Gas prices are up again, and they could go much higher. Many Americans are asking the question, What will this do to the now promising economic recovery? It’s not a hard question — the answer in this case is the most obvious.
The price of a gallon of self-serve regular climbed to $4.599 in Los Angeles over the weekend, and could climb as high as $5 per gallon by April or May, according to Jeff Spring of the Automobile Club of Southern California. It doesn’t take someone with a doctorate in economics to figure out what that could do to the fledgling recovery.
Higher gas prices hit commuters first — many must choose between using their gas for getting to and from work, and doing their shopping away from home. It’s not hard to guess which takes precedence, and the parking lots of many malls and shopping centers end up looking like the barren wastelands of a post-apocalyptic America on the weekends.
But thanks to a newfangled technology called the Internet, Americans can shop online with ease while saving money on gas, right? Wrong. Producers, manufacturers, and retailers still have to pay transportation costs. The last few fuel spikes haven’t pushed up transportation costs so as to be prohibitive, but they could this time around, if the event is protracted. And if the origins of this latest price hike truly lay with Iran, there is no telling how long it may last.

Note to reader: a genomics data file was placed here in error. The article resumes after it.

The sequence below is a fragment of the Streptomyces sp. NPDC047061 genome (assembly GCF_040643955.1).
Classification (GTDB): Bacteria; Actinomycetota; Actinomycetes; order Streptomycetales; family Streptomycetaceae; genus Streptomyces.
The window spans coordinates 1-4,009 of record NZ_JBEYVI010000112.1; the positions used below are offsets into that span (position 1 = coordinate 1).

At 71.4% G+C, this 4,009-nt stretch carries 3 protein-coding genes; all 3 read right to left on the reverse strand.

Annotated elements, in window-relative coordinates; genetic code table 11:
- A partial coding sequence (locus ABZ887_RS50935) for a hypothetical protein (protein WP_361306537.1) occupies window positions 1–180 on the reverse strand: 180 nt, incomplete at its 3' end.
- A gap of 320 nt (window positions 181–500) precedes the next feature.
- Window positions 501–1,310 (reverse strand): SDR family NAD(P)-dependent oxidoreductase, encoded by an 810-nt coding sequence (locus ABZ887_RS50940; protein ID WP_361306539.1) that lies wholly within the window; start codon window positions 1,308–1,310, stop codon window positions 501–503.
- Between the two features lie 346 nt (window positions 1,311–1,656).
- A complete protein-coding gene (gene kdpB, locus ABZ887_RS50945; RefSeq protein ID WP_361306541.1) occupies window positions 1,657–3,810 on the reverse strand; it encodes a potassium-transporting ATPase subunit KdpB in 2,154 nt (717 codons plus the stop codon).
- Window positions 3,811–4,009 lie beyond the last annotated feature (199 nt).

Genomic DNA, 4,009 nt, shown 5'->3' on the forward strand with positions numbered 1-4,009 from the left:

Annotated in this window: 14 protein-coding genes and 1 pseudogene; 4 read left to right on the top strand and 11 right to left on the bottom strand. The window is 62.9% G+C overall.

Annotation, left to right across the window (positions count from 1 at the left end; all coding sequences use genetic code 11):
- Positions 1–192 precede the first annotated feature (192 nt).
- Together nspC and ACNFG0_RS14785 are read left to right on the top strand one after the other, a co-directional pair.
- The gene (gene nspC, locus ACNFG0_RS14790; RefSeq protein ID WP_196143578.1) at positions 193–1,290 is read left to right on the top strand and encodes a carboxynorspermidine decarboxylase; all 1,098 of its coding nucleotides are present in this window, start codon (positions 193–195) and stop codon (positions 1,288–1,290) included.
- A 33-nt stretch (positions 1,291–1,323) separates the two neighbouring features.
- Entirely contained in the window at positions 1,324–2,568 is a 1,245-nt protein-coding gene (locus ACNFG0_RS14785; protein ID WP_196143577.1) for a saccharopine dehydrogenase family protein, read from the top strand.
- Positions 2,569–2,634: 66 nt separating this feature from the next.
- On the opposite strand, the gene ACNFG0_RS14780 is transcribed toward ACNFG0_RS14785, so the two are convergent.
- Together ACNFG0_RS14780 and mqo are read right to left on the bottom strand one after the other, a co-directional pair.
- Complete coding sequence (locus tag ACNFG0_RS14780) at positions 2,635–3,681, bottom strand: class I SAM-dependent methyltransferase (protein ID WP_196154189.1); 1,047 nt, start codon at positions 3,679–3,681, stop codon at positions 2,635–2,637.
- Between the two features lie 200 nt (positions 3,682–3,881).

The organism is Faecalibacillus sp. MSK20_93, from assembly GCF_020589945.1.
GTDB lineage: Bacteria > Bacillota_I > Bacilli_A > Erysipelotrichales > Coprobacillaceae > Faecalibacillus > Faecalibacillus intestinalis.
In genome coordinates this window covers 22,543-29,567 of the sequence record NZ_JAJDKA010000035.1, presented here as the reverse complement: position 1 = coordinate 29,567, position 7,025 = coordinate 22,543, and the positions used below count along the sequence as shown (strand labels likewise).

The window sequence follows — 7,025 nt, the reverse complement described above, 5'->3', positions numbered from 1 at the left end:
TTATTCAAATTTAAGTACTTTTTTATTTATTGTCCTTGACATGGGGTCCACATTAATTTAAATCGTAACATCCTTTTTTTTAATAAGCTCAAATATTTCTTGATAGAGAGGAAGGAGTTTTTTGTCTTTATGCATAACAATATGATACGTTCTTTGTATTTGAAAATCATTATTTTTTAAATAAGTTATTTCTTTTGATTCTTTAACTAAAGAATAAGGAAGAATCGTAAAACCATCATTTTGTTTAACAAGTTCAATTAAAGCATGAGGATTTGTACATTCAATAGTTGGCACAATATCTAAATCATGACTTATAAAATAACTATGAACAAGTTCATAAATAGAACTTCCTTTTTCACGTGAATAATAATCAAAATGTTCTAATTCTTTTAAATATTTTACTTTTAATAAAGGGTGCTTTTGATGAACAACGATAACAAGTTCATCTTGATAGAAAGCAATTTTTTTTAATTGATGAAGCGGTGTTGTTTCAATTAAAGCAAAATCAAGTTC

In late winter and spring, refineries usually claim that they are partly offline for maintenance, temporarily pushing up gas prices. This year, Iran has closed off shipments of crude to parts of Europe. Even though the U.S. doesn’t buy from Iran, the oil market is made global by the fact that, when one oil supply is lost, another must be sought, which means the U.S. will face heightened competition for limited resources.
Worries that Iran may try to shut down the Strait of Hormuz, through which roughly a fifth of the world’s oil supply must be transported, have also put upward pressure on gas prices. The worse the situation in the Middle East becomes, the more oil is stockpiled, pushing prices higher in a vicious cycle that could continue indefinitely. And should the situation escalate into a full-on war, it would rocket the world into an entirely new oil price territory, one that no one wants to explore.
So what is there to do? Politicians will complain and Congress will hold a hearing or two. We will hear, once again, that the U.S. must develop its own energy sources and that we must find new ways to move about, without fossil fuels. And then, hopefully, the crisis will pass, and the world will grow used to slightly higher gas prices, as has so often been the case in the past, while we work slowly to create more fuel efficient vehicles to counter the added costs from relying on finite resources that are slowly being depleted by an ever-growing global demand.
But that’s the best-case scenario. Only time will tell how still-unfolding events will play out.
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